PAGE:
3. The appellants were charged under Sections 143/402, Indian Penal Code on the allegation that they formed an unlawful assembly with the common object of committing dacoity. Durga Charan, Jugal, Bipra along with three others were further charged under s. 186, Indian Penal Code for having voluntarily obstructed P.Ws. 1 and 2 in the discharge of their public duty. Durga Charan and Netrananda were also charged under s. 353, Indian Penal Code for having used criminal force against P.W. 1 and Bipra Charan and Jugal were similarly charged under s. 353, Indian Penal Code for having used criminal force against P.W. 2 while both of them were discharging their duty as public servants. The Additional Sessions Judge acquitted the appellants of all the charges. The State Government took the matter in appeal to the Orissa High Court which set aside the order of acquittal with regard to the 4 appellants and convicted them under s. 353, Indian Penal Code. The High Court, however, held that there was no satisfactory evidence to convict the appellants under Sections 143/402, Indian Penal Code. As regards the charge under s. 186, Indian Penal Code, the High Court expressed the view that the prosecution was barred under the provisions of s. 195, Criminal Procedure Code.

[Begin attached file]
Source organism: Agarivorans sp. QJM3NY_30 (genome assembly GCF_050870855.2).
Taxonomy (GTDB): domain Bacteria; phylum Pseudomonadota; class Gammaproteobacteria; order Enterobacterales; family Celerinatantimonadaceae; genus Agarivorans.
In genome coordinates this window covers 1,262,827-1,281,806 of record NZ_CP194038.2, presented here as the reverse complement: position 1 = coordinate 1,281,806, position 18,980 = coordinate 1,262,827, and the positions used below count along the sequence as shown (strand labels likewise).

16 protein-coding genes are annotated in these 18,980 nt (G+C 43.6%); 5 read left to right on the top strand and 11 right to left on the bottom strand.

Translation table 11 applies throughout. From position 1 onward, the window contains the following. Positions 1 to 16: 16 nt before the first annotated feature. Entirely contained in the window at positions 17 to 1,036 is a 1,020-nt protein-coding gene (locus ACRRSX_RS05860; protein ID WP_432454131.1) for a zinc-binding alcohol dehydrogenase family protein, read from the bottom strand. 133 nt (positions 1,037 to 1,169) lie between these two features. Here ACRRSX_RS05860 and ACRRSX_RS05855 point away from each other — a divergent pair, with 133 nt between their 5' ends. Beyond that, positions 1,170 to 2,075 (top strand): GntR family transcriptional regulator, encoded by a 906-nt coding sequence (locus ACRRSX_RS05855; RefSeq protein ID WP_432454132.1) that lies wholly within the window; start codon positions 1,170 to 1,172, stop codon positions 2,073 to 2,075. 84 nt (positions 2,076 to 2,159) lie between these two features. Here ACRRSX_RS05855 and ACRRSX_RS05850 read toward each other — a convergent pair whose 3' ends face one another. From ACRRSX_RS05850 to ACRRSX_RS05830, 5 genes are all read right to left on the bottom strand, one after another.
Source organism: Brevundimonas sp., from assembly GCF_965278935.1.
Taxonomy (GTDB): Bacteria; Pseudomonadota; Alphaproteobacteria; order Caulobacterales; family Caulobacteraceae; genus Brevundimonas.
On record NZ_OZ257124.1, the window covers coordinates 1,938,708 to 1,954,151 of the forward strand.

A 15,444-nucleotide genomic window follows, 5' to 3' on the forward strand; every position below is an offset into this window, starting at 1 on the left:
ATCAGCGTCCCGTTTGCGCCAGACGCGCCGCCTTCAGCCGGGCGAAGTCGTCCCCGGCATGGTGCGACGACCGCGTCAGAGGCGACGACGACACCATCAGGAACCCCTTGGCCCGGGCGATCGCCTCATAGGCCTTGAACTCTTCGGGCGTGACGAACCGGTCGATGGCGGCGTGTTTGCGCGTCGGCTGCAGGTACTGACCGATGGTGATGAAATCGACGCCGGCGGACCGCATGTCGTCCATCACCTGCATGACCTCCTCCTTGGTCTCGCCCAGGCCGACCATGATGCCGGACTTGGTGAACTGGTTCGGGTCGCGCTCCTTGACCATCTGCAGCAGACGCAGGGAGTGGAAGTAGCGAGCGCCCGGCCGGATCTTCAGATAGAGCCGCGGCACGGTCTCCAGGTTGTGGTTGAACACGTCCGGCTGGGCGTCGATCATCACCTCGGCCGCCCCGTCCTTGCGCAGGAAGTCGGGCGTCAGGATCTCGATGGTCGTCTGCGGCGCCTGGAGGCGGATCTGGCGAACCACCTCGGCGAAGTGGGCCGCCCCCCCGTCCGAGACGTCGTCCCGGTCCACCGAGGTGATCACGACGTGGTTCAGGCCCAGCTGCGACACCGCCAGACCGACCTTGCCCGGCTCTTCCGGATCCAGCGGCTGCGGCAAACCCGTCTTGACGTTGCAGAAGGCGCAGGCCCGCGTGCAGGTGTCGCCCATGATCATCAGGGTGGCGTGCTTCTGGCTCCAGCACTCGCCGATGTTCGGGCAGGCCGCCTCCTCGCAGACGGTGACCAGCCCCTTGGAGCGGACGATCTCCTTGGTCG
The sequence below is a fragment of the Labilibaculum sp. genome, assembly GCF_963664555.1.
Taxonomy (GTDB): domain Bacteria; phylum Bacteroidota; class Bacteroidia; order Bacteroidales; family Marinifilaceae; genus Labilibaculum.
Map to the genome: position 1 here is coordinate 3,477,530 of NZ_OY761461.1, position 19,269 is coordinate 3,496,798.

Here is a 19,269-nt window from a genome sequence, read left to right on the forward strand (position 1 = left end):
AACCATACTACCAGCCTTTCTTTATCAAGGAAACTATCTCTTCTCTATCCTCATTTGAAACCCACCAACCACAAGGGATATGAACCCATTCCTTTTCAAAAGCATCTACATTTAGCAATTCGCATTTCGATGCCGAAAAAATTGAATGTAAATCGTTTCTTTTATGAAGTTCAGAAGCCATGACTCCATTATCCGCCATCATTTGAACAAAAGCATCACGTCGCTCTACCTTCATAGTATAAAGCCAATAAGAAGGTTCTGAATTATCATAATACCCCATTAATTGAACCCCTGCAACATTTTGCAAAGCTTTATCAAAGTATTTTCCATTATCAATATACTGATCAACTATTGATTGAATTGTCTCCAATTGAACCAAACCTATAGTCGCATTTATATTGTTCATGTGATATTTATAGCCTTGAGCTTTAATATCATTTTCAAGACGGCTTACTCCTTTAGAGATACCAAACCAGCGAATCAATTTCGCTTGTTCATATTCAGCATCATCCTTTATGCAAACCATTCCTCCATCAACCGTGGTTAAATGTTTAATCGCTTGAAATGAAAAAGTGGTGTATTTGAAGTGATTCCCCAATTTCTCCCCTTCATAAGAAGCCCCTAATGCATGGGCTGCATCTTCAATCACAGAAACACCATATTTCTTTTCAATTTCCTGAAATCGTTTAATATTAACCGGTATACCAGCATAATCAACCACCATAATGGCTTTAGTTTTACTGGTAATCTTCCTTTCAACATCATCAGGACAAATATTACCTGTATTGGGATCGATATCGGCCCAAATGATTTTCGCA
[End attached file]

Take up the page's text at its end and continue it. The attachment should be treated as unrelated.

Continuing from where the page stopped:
4. In support of this appeal Mr. Garg submitted, in the first place, that the High Court had no justification for interfering with the order of acquittal passed by the Additional Sessions Judge and that it has not applied the correct principle in a matter of this description. Learned Counsel took us through the judgments of the High Court and of the trial court and stressed the argument that there was no evidence upon which the High Court reached the finding that the appellant used criminal force against P.Ws 1 and 2. We are unable to accept the argument of Mr. Garg as correct. The High Court has mainly relied upon the evidence of P.Ws 1, 2 and 3 and P.Ws 9 to 13 for holding that the appellants used criminal force against P.Ws 1 and 2. The High Court has also observed that P.W. 2 was entrusted with the execution of the writ of attachment. He was also entrusted with the official cheque book (Ex. 5) to give the receipt in token of payment of the decretal dues. In the course of his official business P.W. 2 was carrying the money realised from the judgment-debtors for necessary deposit in Court. So far as P.W. 1 was concerned, he was deputed to render assistance to P.W. 2 in executing the writ of attachment. It is manifest that both P.Ws. 1 and 2 were assaulted by the appellants when they were discharging their duties as public servants. The High Court has also accepted the evidence of P.W. 1 that Durga Charan caught hold of his hands and demanded money on the threat of assault. P.W. 2, the process server stated that Bipra Charan and Jugal caught hold of his hands and Durga Charan told him that he would not let anybody go unless the money was returned. P.W. 2 added that Bipra and Jugal also snatched away his bag. The High Court analysed the evidence of P.Ws. 9 to 13 and reached the conclusion that the appellants used criminal force against P.Ws 1 and 2 in the course of the performance of their duties. The High Court has also dealt with the reasoning of the trial court and has pointed out that order of acquittal of the appellants with regard to s. 353, Indian Penal code was not justified. In Sanwat Singh & Others v. State of Rajasthan : 1961CriLJ766 it was pointed out by this Court that an appellate court has full power to review the evidence upon which the order of acquittal is founded and that the principles laid down by the Judicial Committee in Sheo Swarup's case (61 I.A. 398) afford a correct guide for the appellate court's approach to a case disposing of such an appeal. It was further observed that different phraseology used in the judgments of this Court, such as 'substantial and compelling reasons', 'goods and sufficiently cogent reasons' and 'strong reasons' are not intended to curtail the undoubted power of an appellate Court in an appeal against acquittal to revive the entire evidence and to come to its own conclusion, but in doing so should not only consider every matter on record having a bearing on the questions of fact and the reasons given by the Court below in support of its order of acquittal in arriving at a conclusion on those facts, but should express the reasons in its judgment, which led it to hold that the acquittal was not justified. The same opinion has been expressed by this Court in a later decision in M. G. Agarwal and M. K. Kulkarni v. State of Maharashtra : 2SCR405 . It was pointed out in that case that there is no doubt that the power conferred by clause(a) of s. 423(1) which deals with an appeal against an order of acquittal is as wide as the power conferred by clause(b) which deals with an appeal against an order of conviction, and so, it is obvious that the High Court's powers in dealing with criminal appeals are equally wide whether the appeal in question is one against acquittal or against conviction. It was observed that the test suggested by the expression 'substantial and compelling reasons' for reversing a judgment of acquittal, should not be construed as a formula which his to be rigidly applied in every case, and so, it is not necessary that before reversing a judgment of acquittal, the High Court must necessarily characterise the findings recorded therein as perverse. Tested in the light of these principles laid down by these authorities, we are satisfied that the High Court was justified, in the present case, in interfering with the order of acquittal passed by the Additional Sessions Judge with regard to the charge under s. 353, Indian Penal Code and the judgment of the High Court is not vitiated by any error of law. We accordingly hold that Mr. Garg is unable to make good his argument on this aspect of the case.